Theoretical Research on Magnetic Sails for stopping interstellar probes at other stars

Research in interstellar travel technologies has seen a paradigm change over the last few years. Early concept studies, like Project Orion and the Daedalus project, envisioned gigantic fusion based starships. The perspective changed however when efforts to develop miniaturized satellites, i.e. waferSats, were expanded to designs of spacecraft-on-the-chip probes suitable for deep space exploration.

Low weight of nanocrafts would allow to accelerate them at launch to a substantial fraction of the speed of light by ground- or space based arrays of lasers with an overall power of about 100 GW.

Other aspects of long-duration interstellar missions, such as the feasibility of self-healing electronics based on silicon nanowire gate-all-around FET and the interaction of relativistic spacecrafts with the interstellar medium are being addressed.

Decelerate the interstellar probe passively on arrival could be done with magnetic sails.

The recent progress in laser propulsion research has advanced substantially the prospects to realize interstellar spaceflight within a few decades. Here we examine passive deceleration via momentum braking from ionized interstellar media. The very large area to mass relations needed as a consequence of the low interstellar densities, of the order of 0.1 particles per cm3, or lower, are potentially realizable with magnetic sails generated by superconducting coils. Integrating the equations of motion for interstellar protons hitting a Biot Savart loop we evaluate the effective reflection area in terms of the velocity v of the craft. A researcher has found the scaling relation of bare sail area and the current for magnetic sails. The resulting universal deceleration profile can be evaluated analytically and mission parameters optimized for a minimal craft mass.

Magnetic sail need superconductos with currents of a million Amperes or more to generate a magnetic field capable to reflect protons at relativistic speeds, and because of low particle density of typically less than one particle per cm3 of the interstellar medium.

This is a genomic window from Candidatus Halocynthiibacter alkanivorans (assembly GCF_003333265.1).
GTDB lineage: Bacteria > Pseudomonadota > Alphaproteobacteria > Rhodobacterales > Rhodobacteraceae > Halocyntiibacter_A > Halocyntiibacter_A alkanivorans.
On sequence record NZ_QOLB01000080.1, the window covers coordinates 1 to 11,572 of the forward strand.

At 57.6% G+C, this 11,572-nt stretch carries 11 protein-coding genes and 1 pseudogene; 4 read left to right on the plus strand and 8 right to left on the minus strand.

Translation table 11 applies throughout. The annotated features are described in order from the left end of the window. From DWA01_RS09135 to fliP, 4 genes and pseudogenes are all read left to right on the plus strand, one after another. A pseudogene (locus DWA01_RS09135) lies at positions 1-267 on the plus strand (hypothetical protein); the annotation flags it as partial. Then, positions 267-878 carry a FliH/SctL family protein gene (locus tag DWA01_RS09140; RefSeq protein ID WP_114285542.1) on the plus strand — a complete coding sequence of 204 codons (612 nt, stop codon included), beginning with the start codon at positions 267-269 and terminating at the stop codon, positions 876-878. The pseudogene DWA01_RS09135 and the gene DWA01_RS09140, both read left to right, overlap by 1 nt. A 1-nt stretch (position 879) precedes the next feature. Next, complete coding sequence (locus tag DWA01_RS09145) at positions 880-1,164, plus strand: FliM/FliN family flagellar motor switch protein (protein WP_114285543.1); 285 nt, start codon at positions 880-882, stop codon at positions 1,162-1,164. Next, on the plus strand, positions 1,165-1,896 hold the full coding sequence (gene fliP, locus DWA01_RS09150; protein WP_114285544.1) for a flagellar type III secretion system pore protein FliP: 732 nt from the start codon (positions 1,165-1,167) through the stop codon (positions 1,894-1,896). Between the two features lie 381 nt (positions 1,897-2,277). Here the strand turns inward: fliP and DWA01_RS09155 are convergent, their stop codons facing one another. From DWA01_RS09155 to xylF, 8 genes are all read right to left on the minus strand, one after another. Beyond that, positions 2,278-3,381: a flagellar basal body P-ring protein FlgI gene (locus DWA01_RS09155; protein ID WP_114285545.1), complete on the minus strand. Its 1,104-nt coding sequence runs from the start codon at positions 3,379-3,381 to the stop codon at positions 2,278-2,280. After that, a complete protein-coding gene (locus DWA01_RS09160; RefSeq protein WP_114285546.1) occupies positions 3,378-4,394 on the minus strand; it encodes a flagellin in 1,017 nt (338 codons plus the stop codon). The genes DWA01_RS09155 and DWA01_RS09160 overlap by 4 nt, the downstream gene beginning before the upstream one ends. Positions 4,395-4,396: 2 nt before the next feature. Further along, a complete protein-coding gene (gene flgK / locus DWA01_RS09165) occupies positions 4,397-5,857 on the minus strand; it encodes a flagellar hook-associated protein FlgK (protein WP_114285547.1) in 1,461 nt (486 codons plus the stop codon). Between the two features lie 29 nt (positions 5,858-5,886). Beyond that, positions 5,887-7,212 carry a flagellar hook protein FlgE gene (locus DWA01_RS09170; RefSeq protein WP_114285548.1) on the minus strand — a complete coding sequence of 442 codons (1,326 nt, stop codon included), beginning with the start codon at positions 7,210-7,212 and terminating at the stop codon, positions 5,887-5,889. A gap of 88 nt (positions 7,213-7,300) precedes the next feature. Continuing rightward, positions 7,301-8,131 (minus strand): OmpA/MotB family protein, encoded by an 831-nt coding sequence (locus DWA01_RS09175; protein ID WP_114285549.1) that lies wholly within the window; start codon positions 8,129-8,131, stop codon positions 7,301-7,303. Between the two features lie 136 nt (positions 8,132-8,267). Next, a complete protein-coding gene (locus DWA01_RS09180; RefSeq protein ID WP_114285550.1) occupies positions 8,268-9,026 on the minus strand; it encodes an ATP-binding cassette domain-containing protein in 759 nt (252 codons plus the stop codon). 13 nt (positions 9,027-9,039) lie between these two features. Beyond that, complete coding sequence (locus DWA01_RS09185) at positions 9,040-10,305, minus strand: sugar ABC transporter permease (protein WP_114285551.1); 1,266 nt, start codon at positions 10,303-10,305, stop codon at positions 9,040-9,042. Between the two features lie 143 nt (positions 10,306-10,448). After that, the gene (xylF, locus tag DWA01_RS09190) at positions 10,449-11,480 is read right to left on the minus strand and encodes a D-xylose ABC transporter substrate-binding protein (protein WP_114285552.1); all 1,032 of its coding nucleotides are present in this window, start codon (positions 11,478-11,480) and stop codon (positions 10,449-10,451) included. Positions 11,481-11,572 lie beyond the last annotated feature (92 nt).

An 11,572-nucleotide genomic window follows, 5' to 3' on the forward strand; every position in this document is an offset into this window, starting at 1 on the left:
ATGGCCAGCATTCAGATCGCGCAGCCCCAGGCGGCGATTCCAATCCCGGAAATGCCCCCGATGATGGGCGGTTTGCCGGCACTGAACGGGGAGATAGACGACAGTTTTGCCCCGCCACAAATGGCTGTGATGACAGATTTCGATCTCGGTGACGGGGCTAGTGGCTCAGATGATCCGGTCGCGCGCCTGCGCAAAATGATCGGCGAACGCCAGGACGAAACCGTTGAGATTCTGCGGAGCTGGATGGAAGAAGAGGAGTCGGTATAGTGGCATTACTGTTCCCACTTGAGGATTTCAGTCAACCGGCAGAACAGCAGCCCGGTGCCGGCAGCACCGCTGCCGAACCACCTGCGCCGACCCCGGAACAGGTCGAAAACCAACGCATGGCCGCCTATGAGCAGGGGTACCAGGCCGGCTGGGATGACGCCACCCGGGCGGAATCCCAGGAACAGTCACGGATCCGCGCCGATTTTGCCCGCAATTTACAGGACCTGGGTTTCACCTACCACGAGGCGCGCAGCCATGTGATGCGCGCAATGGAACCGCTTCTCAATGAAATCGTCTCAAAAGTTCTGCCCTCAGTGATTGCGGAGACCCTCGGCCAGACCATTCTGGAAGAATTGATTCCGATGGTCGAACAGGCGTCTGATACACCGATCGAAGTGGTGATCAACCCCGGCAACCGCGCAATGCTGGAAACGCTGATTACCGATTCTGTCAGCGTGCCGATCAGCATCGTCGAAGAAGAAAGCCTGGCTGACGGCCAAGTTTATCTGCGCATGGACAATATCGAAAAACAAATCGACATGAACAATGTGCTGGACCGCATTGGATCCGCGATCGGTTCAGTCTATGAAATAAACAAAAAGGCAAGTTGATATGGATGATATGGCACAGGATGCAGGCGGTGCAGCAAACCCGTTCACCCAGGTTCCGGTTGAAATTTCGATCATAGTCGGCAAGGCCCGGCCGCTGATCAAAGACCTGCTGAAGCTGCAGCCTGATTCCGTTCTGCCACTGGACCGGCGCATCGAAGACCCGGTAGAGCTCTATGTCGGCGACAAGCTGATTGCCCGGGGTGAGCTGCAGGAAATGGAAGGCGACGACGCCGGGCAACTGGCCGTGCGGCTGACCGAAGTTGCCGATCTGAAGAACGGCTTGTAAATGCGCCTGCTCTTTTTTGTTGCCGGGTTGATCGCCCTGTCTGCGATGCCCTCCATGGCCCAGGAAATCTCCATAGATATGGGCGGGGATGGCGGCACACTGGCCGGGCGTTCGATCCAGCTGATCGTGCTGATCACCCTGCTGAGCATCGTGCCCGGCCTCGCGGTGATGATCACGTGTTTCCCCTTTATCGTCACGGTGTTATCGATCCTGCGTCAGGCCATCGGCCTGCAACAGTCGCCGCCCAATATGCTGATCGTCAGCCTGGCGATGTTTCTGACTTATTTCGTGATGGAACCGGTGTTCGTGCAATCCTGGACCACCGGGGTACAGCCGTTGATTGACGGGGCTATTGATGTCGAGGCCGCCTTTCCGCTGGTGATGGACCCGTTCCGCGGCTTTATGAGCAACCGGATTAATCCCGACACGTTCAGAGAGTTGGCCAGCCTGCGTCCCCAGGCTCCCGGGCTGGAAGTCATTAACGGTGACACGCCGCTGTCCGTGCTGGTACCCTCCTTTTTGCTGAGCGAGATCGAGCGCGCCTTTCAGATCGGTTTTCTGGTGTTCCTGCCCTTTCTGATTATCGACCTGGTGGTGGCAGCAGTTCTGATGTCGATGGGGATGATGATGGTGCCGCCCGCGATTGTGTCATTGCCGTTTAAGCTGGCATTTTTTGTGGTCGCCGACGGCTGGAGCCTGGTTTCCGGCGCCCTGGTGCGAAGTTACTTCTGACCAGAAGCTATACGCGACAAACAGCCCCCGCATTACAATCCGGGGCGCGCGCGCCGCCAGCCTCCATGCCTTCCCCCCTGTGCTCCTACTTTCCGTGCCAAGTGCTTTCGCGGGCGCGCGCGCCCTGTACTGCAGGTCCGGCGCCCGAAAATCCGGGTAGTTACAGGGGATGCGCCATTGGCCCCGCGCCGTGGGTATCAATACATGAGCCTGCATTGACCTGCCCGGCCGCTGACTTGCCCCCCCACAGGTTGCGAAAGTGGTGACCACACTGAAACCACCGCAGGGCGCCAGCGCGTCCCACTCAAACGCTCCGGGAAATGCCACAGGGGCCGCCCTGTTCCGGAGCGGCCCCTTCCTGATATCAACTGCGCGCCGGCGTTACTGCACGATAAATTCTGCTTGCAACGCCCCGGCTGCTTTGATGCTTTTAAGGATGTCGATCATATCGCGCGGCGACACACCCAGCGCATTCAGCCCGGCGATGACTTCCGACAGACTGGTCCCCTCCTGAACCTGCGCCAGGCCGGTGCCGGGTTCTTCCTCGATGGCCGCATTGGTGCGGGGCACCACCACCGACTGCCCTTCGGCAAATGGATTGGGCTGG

A single universal scaling function describes the dynamics of magnetic sails to an astonishing accuracy.

The interstellar neighborhood of the sun is characterized to a distance of about 15 lightyears by a collection of interstellar clouds, with the local interstellar cloud interacting with the G cloud. Together they are embedded into the local bubble, which reaches out to roughly 300 lightyears.

For the case of a sample high speed transit to Proxima Centauri we find that magnetic momentum braking would involve daunting mass requirements of the order of 103 tons. A low speed mission to the Trappist-1 system could be realized on the other side already with a 1.5 ton spacecraft, which would be furthermore compatible with the specifications of currently envisioned directed energy launch systems. The extended cruising times of the order of 104 years imply however that a mission to the Trappist-1 system would be viable only for mission concepts for which time constrains are not relevant.

Magnetic sails fail to operate when the magnetic field generated by the current through the loop is too weak to transfer momentum to the interstellar protons. The technical feasibility of magnetic sails is hence dependent in first place on the availability of materials able to support elevated critical currents. Using the properties of state of the art 2nd generation high temperature superconducting tapes and otherwise conservative estimates for the mission parameters we find that magnetic sails need to be massive, in the range of 1000 tons, in order to be able to decelerate high speed interstellar crafts.

Optimizing the requirements for a trajectory to the Trappist-1 system we found importantly that magnetic braking is possible for low-speed crafts even when the target star is located within the local bubble, that is when the particle density of the interstellar medium is as low as 0.005 cm´3 . In this case a 1.5 ton craft could do the job. The launch requirements of such a craft would be furthermore compatible with the specifications of the directed energy launch system envisioned by the Breakthrough Starshot project for Centauri flybys, which could hence see dual use. The extended cruising time of the order 10,000 years implies however that slow cruising trajectories are only an option for mission, such as for life-carrying Genesis crafts, not expected to yield near-term results in terms of a tangible scientific return.